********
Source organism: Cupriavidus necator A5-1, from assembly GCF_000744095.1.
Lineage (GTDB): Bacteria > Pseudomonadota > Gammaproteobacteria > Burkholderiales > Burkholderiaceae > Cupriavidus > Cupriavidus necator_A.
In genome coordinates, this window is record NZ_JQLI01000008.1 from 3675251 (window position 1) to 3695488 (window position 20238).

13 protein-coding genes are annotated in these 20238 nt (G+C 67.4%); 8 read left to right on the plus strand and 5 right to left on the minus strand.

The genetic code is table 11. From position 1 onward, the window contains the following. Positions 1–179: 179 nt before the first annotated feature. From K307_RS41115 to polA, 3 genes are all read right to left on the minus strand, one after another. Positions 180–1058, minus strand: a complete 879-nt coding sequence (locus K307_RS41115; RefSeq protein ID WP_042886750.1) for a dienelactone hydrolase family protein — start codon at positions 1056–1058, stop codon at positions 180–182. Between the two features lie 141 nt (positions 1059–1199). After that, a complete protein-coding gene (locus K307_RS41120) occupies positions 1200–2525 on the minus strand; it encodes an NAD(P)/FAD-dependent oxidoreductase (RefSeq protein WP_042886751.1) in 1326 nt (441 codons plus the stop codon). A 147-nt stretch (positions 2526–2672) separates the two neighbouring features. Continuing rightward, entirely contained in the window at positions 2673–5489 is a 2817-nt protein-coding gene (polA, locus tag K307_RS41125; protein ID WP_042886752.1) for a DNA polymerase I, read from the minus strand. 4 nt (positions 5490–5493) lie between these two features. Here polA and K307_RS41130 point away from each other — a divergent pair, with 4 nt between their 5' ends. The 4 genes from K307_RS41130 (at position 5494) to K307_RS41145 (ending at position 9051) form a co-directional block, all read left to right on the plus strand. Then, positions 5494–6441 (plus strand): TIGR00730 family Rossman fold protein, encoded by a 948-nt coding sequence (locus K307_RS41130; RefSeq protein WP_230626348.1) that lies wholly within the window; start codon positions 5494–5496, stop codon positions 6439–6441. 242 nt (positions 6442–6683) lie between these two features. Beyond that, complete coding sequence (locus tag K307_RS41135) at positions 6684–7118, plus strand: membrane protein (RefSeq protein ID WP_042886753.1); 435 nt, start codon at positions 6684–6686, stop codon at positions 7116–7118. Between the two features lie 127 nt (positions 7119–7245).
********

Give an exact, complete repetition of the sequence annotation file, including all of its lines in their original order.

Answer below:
Source organism: Cupriavidus necator A5-1, from assembly GCF_000744095.1.
Lineage (GTDB): Bacteria > Pseudomonadota > Gammaproteobacteria > Burkholderiales > Burkholderiaceae > Cupriavidus > Cupriavidus necator_A.
In genome coordinates, this window is record NZ_JQLI01000008.1 from 3675251 (window position 1) to 3695488 (window position 20238).

13 protein-coding genes are annotated in these 20238 nt (G+C 67.4%); 8 read left to right on the plus strand and 5 right to left on the minus strand.

The genetic code is table 11. From position 1 onward, the window contains the following. Positions 1–179: 179 nt before the first annotated feature. From K307_RS41115 to polA, 3 genes are all read right to left on the minus strand, one after another. Positions 180–1058, minus strand: a complete 879-nt coding sequence (locus K307_RS41115; RefSeq protein ID WP_042886750.1) for a dienelactone hydrolase family protein — start codon at positions 1056–1058, stop codon at positions 180–182. Between the two features lie 141 nt (positions 1059–1199). After that, a complete protein-coding gene (locus K307_RS41120) occupies positions 1200–2525 on the minus strand; it encodes an NAD(P)/FAD-dependent oxidoreductase (RefSeq protein WP_042886751.1) in 1326 nt (441 codons plus the stop codon). A 147-nt stretch (positions 2526–2672) separates the two neighbouring features. Continuing rightward, entirely contained in the window at positions 2673–5489 is a 2817-nt protein-coding gene (polA, locus tag K307_RS41125; protein ID WP_042886752.1) for a DNA polymerase I, read from the minus strand. 4 nt (positions 5490–5493) lie between these two features. Here polA and K307_RS41130 point away from each other — a divergent pair, with 4 nt between their 5' ends. The 4 genes from K307_RS41130 (at position 5494) to K307_RS41145 (ending at position 9051) form a co-directional block, all read left to right on the plus strand. Then, positions 5494–6441 (plus strand): TIGR00730 family Rossman fold protein, encoded by a 948-nt coding sequence (locus K307_RS41130; RefSeq protein WP_230626348.1) that lies wholly within the window; start codon positions 5494–5496, stop codon positions 6439–6441. 242 nt (positions 6442–6683) lie between these two features. Beyond that, complete coding sequence (locus tag K307_RS41135) at positions 6684–7118, plus strand: membrane protein (RefSeq protein ID WP_042886753.1); 435 nt, start codon at positions 6684–6686, stop codon at positions 7116–7118. Between the two features lie 127 nt (positions 7119–7245).